From Paper to Paperless: The Evolution of Architectural Working Drawings
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Stacks of files, papers and sticky notes – this is the view inside nearly every construction company’s office. Unfortunately, the importance of paperwork is undeniable. Enter architectural working drawings to make your life both easier and more organized.
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Many disputes and claims have been clarified and settled thanks to design documentation.
Such documentation records specific features and details, such as doorways, vents, mortar application, hearths, and so on. This is done through detail drawings or scaled digital photos of the walls. Such records help us determine the method of original construction and any changes that occurred later.
Architectural working drawings have existed as long as construction itself. However, construction documentation sets were sporadic until the industrial manufacture of paper in the 19th century.
Prior to this, people wrote on papyrus, clay tablets, vellum and parchment. (Paper was “officially” invented in 105 AD in China by Ts’ai Lun, though in 2006 a fragment of paper was found from 200 BC in the Gansu Province.)
Information that was contained in these ancient media could also be spotty due to deliberate attempts to keep trade secrets.
Early wood-based paper in the late 18th and 19th centuries tended to deteriorate with time – you may have noticed yourself the relatively poor condition of such books. This was largely due to the paper’s acid nature.
Less expensive acid-free paper became available in the second half of the 20th century. However, paper that hasn’t been de-acidified is still cheaper, and is still used for newspapers and mass-market paperbacks, as well as in developing countries.
The rigorous and inclusive architectural documentation process that we follow today had its origins in the 20th century. (If you want more details on the phases of construction documentation, go here.)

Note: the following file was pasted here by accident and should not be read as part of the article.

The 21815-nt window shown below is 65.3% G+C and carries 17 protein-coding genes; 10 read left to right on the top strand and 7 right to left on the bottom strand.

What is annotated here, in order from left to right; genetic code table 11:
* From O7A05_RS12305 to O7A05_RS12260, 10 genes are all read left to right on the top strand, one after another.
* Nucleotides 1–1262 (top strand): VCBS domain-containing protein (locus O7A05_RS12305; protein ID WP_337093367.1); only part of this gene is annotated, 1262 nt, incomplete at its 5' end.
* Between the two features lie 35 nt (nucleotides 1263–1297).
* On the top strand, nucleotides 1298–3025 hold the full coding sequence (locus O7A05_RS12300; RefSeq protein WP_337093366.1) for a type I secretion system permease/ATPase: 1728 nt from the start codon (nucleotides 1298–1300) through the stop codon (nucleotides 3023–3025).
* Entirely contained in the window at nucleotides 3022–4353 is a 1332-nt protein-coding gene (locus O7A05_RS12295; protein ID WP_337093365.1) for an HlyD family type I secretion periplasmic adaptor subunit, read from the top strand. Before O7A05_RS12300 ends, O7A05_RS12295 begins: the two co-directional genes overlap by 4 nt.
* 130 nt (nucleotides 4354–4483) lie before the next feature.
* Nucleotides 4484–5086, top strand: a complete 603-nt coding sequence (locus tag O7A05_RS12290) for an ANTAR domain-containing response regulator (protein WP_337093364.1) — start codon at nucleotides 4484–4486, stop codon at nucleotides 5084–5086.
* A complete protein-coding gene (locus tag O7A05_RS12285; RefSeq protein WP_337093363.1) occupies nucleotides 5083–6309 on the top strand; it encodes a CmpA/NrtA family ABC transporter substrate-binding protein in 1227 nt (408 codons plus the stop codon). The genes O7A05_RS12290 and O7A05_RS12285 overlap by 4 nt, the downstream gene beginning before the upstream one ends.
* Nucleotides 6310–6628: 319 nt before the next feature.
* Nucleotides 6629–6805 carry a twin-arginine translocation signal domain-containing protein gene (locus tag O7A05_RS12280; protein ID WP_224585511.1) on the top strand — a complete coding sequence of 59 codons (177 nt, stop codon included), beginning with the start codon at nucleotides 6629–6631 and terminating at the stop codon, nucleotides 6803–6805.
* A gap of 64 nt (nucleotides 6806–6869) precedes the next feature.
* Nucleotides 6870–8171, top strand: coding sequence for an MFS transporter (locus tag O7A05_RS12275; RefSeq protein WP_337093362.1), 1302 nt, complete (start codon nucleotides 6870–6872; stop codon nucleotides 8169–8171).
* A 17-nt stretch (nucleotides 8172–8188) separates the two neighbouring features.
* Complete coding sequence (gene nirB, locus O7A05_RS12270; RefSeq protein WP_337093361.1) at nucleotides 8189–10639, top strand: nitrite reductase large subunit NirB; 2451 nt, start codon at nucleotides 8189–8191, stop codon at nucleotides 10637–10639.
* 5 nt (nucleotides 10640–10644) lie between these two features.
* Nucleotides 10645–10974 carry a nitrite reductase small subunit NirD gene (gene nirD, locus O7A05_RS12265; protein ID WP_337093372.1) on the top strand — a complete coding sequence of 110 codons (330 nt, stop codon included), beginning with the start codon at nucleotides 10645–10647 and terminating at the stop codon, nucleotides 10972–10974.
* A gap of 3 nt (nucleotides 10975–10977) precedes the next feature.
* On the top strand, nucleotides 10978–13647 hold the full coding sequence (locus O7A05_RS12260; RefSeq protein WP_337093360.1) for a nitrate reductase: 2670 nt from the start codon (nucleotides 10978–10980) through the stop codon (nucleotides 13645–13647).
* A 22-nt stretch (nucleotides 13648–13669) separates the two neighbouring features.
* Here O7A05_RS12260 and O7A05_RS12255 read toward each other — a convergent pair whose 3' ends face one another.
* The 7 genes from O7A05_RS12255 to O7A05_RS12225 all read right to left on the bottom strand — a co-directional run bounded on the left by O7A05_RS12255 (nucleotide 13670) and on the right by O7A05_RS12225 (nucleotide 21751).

Construction reports appeared around the middle of the century. Safety briefings were not included until 1971. As time passed, documentation increased and expanded.
Because of growing demands of client (and to make things simpler for the contractor), documents began to be produced with a certain method and format across the industry.
What began as building drawings on tablets transformed into files and papers splayed over office desks and sitting in cabinets.
There was a drawback, though. Paper does not hold up as well as clay and mud tablets. Flooding, fire and insects are other threats that put these precious documents in danger.
By the start of the 21st century, builders and contractors all over the world had started feeling the need for less but effective paperwork.
Enter computers. Some experts in the construction industry saw a wonderful opportunity to overcome the limitations of paper for architectural working drawings.
The end of the 1970s saw the growth of business-oriented software. This had its merits and demerits.
While digital documenting was faster, more legible and allowed integration of multiple documents, the software was slow to operate, difficult to learn and limited to office usage.
Today, software are task-specific and not dependent on office use. They accomplish tasks in record time, and data retrieval is a walk in the park.
With tablets and smartphones, plus high-speed Internet, people can view architectural drawings and related documents wherever they are.
From beginning to end, mobile devices have simplified the construction process. This ranges from bidding on contracts to interacting with teams to tracking deliveries to being aware of changes in the building drawing sets.
BluEnt’s SVP, Mr. Sajeel Khanna, observes:
“Technology has touched so many aspects of our lives, from medicine to education. The construction industry, although a late bloomer, has finally opened its arms to embrace the welcome changes.
“Smartphones, 2D & 3D modeling, which will soon convert to 5D, intelligent artificial assistants and the ability to store high volumes of data – there are harbingers of good times ahead for the construction industry.”
We hope you found this article enlightening!
And if you’re inspired to grow your business with architectural documentation, lucky you, BluEntCAD is just a click away.
Having worked with over 200 clients for 10,000 projects, we strive to deliver the best construction drawings services in the least possible time.
We automate, organize and streamline the construction documentation process for real estate developers, homebuilders, architectural or engineering companies, and custom home designers.
We use the latest versions of Revit, Chief Architect and AutoCAD for all our CAD detailing, drafting and modeling, so that you get the best results.
Our documents focus on architectural and joinery details. We offer cover sheets, floor plans, electrical layout, floor plans and elevations, structural sheets and architectural details.
Ready for construction documentation services that will streamline your project? Contact us now!
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